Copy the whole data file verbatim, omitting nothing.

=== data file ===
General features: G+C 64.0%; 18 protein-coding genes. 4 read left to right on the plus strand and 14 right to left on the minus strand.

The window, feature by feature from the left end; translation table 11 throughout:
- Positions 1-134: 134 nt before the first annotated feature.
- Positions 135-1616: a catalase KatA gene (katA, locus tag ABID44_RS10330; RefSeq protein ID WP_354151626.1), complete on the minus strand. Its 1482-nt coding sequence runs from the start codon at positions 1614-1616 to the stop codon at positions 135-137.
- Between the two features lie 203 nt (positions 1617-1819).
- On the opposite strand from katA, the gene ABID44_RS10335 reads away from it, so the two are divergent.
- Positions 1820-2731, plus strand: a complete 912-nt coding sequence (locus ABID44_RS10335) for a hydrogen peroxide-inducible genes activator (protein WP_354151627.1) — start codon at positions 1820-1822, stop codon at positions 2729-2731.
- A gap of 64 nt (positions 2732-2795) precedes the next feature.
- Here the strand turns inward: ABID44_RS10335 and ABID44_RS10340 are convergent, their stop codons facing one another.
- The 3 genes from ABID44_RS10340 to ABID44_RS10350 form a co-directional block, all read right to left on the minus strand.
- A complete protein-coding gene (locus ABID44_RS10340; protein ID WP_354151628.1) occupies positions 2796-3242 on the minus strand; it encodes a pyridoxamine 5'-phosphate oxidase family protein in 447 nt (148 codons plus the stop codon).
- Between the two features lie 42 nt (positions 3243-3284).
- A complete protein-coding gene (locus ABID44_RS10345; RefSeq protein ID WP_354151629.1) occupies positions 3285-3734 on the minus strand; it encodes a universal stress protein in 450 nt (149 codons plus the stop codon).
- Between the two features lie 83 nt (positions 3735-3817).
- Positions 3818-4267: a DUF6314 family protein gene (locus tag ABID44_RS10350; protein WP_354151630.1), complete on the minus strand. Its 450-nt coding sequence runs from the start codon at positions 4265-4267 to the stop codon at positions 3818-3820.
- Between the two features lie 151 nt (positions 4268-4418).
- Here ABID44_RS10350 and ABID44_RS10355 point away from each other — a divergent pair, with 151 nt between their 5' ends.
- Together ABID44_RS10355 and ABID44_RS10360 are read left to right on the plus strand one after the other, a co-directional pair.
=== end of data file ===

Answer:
General features: G+C 64.0%; 18 protein-coding genes. 4 read left to right on the plus strand and 14 right to left on the minus strand.

The window, feature by feature from the left end; translation table 11 throughout:
- Positions 1-134: 134 nt before the first annotated feature.
- Positions 135-1616: a catalase KatA gene (katA, locus tag ABID44_RS10330; RefSeq protein ID WP_354151626.1), complete on the minus strand. Its 1482-nt coding sequence runs from the start codon at positions 1614-1616 to the stop codon at positions 135-137.
- Between the two features lie 203 nt (positions 1617-1819).
- On the opposite strand from katA, the gene ABID44_RS10335 reads away from it, so the two are divergent.
- Positions 1820-2731, plus strand: a complete 912-nt coding sequence (locus ABID44_RS10335) for a hydrogen peroxide-inducible genes activator (protein WP_354151627.1) — start codon at positions 1820-1822, stop codon at positions 2729-2731.
- A gap of 64 nt (positions 2732-2795) precedes the next feature.
- Here the strand turns inward: ABID44_RS10335 and ABID44_RS10340 are convergent, their stop codons facing one another.
- The 3 genes from ABID44_RS10340 to ABID44_RS10350 form a co-directional block, all read right to left on the minus strand.
- A complete protein-coding gene (locus ABID44_RS10340; protein ID WP_354151628.1) occupies positions 2796-3242 on the minus strand; it encodes a pyridoxamine 5'-phosphate oxidase family protein in 447 nt (148 codons plus the stop codon).
- Between the two features lie 42 nt (positions 3243-3284).
- A complete protein-coding gene (locus ABID44_RS10345; RefSeq protein ID WP_354151629.1) occupies positions 3285-3734 on the minus strand; it encodes a universal stress protein in 450 nt (149 codons plus the stop codon).
- Between the two features lie 83 nt (positions 3735-3817).
- Positions 3818-4267: a DUF6314 family protein gene (locus tag ABID44_RS10350; protein WP_354151630.1), complete on the minus strand. Its 450-nt coding sequence runs from the start codon at positions 4265-4267 to the stop codon at positions 3818-3820.
- Between the two features lie 151 nt (positions 4268-4418).
- Here ABID44_RS10350 and ABID44_RS10355 point away from each other — a divergent pair, with 151 nt between their 5' ends.
- Together ABID44_RS10355 and ABID44_RS10360 are read left to right on the plus strand one after the other, a co-directional pair.